Ahlers’ interest in performance nutrition initially sparked a conversation with her cousin, who works for ISU athletics. She was in the early stages of her time with the football team when the global pandemic turned everything upside down last March.

“I was really bummed, but just kept reaching out to the dietitian over quarantine about ways that I could stay involved and help,” said Ahlers, who works 20 hours a week while school is in session and 40 during breaks. “When we started to get players back, I was able to come back in and help with fueling throughout the summer. This carried over to the school year and the season, and I got to spend a lot of time in the facility learning about what it takes to be a Sports Dietitian and working with the athletes to get them what they needed throughout such a crazy time.

“I’ve always loved sports. I grew up watching hockey with my dad, watching my brother, Ben, play sports, and playing them myself. Ever since I decided to major in Dietetics, I knew that I wanted to work with athletes. It was a little out of my comfort zone to reach out and try to get a spot working in an area in which I had no experience, but I knew that it was something I really wanted, and I’m so grateful that I did. This is one of the most incredible experiences I’ve ever had, and I’ve met some of the greatest people I know through it.”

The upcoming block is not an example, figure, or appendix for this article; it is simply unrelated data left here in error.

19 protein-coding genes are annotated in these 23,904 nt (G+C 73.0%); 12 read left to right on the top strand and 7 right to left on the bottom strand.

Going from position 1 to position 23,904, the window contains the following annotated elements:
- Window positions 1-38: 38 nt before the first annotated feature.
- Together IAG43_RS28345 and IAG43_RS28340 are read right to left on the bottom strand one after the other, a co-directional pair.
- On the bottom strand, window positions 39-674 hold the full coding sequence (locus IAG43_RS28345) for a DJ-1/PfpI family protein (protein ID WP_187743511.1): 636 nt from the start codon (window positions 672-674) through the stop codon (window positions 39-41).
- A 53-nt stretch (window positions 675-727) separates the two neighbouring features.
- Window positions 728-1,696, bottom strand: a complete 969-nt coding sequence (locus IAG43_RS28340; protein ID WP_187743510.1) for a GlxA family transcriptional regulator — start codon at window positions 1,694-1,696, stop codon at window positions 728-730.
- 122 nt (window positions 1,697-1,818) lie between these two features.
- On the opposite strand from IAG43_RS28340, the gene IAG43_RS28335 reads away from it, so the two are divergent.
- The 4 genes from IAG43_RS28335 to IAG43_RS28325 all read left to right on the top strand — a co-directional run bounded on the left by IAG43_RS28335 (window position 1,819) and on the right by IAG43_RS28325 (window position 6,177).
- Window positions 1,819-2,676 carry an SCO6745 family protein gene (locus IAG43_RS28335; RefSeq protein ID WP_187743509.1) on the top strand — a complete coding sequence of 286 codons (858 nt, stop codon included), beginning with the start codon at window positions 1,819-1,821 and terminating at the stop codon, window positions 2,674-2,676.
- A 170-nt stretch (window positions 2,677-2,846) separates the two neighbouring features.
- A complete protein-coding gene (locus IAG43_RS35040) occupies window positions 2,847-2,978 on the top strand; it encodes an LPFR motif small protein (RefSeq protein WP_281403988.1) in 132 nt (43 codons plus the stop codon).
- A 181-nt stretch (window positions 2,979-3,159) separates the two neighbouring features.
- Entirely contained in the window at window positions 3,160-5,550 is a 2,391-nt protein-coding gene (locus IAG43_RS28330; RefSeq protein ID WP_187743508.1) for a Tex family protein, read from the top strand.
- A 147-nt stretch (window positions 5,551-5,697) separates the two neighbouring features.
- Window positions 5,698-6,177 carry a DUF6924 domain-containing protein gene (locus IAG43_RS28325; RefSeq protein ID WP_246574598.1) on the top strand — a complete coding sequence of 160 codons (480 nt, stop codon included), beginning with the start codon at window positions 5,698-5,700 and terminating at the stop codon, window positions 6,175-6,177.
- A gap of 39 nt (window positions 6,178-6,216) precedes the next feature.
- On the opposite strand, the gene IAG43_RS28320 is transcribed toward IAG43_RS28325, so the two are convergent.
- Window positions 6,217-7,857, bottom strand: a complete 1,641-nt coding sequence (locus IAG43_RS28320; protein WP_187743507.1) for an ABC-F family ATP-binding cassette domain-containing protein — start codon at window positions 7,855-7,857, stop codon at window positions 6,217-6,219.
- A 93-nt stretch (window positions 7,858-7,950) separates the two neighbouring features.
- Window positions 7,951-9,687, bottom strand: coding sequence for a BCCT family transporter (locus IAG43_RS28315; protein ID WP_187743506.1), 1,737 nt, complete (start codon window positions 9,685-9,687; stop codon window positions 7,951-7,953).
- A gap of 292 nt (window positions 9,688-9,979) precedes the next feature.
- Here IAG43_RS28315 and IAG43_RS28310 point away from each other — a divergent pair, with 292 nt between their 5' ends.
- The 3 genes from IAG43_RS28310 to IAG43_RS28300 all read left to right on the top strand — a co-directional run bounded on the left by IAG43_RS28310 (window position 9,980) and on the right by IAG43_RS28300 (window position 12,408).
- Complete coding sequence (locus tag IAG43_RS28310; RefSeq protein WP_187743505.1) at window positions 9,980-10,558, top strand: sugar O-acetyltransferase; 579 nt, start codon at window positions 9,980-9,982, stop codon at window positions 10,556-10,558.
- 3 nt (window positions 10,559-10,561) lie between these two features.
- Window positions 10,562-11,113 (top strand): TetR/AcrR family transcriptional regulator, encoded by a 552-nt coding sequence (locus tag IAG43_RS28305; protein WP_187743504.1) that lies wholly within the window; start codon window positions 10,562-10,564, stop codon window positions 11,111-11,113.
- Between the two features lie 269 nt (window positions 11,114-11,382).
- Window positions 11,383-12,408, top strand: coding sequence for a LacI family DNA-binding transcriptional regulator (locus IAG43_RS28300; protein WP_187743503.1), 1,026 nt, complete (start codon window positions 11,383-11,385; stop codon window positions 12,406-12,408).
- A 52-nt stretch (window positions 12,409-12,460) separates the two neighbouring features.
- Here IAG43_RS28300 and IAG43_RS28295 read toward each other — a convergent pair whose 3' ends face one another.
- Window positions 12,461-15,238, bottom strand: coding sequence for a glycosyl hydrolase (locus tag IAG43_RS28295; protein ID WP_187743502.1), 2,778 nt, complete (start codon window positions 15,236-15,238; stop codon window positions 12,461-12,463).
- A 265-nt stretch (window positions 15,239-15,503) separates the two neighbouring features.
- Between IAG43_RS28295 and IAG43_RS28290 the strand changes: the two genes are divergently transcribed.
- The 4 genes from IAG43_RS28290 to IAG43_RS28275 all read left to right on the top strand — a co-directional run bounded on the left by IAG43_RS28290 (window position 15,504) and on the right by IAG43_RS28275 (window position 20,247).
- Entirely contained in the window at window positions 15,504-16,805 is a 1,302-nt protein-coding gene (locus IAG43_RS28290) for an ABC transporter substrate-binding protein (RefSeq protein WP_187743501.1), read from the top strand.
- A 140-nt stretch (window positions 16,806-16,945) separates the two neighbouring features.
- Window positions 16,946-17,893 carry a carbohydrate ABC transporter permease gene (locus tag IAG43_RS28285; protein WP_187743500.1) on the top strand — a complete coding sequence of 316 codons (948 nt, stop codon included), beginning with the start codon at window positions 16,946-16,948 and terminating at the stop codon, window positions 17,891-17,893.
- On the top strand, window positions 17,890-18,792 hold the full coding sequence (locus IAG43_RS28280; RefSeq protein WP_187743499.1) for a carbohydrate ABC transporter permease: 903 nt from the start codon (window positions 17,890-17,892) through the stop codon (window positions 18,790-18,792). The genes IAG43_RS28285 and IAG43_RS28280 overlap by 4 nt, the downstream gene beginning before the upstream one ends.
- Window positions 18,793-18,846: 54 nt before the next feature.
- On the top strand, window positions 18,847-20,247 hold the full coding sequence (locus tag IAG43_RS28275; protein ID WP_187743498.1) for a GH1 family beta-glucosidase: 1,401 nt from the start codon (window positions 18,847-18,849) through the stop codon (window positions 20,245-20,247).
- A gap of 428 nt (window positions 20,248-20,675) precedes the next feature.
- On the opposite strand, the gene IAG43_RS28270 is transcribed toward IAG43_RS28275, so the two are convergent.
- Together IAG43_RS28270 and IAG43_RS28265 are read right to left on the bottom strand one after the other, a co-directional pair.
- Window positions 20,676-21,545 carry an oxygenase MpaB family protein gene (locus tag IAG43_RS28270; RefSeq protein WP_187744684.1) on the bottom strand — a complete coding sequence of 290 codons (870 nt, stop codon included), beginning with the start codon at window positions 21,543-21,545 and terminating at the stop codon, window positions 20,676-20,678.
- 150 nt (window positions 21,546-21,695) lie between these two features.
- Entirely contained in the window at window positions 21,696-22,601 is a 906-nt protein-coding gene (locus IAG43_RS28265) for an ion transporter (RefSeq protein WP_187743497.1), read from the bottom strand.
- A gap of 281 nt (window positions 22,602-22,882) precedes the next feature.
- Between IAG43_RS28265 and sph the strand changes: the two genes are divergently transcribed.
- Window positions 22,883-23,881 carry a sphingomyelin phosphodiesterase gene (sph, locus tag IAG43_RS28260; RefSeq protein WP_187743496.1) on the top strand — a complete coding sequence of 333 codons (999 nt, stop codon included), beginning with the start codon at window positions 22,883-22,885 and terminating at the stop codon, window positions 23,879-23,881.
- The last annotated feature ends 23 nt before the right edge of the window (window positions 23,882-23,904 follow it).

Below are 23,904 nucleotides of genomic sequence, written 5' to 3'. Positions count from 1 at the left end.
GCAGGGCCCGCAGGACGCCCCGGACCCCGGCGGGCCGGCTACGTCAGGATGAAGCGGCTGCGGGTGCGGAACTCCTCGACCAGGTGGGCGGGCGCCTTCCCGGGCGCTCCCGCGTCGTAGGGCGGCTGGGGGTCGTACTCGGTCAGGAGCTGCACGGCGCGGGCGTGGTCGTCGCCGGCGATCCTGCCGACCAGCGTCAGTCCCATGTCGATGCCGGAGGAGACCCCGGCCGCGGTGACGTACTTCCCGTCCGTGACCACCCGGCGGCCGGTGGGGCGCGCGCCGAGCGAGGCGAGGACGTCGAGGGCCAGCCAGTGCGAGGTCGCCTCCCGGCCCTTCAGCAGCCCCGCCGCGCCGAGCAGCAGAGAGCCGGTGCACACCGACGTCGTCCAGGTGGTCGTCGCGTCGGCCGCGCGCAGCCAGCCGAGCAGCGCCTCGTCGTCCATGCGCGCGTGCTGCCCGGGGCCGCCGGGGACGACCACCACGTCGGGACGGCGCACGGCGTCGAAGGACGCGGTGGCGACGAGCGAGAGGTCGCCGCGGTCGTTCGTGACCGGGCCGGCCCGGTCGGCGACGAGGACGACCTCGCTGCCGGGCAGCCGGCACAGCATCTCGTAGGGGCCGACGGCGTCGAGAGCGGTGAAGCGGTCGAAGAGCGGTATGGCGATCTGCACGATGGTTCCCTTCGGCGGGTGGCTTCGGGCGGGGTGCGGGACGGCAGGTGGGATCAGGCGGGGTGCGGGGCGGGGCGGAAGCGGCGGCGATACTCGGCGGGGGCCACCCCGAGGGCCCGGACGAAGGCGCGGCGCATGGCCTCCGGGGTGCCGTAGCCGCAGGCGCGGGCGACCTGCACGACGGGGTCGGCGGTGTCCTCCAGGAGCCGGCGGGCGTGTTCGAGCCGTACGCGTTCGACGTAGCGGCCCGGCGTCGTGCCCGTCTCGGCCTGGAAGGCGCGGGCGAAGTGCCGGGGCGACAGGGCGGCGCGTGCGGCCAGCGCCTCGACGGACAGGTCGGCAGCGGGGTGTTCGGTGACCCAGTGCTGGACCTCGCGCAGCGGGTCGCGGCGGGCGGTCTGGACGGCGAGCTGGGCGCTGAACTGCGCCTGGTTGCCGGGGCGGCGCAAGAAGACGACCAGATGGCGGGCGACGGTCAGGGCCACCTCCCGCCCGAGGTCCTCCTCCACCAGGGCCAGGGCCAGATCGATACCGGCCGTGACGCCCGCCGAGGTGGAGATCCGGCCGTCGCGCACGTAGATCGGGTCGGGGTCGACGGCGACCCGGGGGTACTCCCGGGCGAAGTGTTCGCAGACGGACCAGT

With Campbell’s program, Ahlers spends time during the week preparing meals and learning about the ins and outs of proper nutrition for athletes. Rachel Voet is ISU’s Director of Football Nutrition.

“We try to always be around to help the dietitian with answering any questions the athletes may have about their fueling needs for the day or that meal as well as checking in with them about hydration, weight, and any other aspect of their performance that we may be able to help with,” Ahlers said. “We’ll set up pre-fuel for the guys before practice, and make sure that they fuel up before they get to work. During practice, we bounce around the position groups with fluids, just making sure that everybody is staying hydrated, fueled, and feeling good.”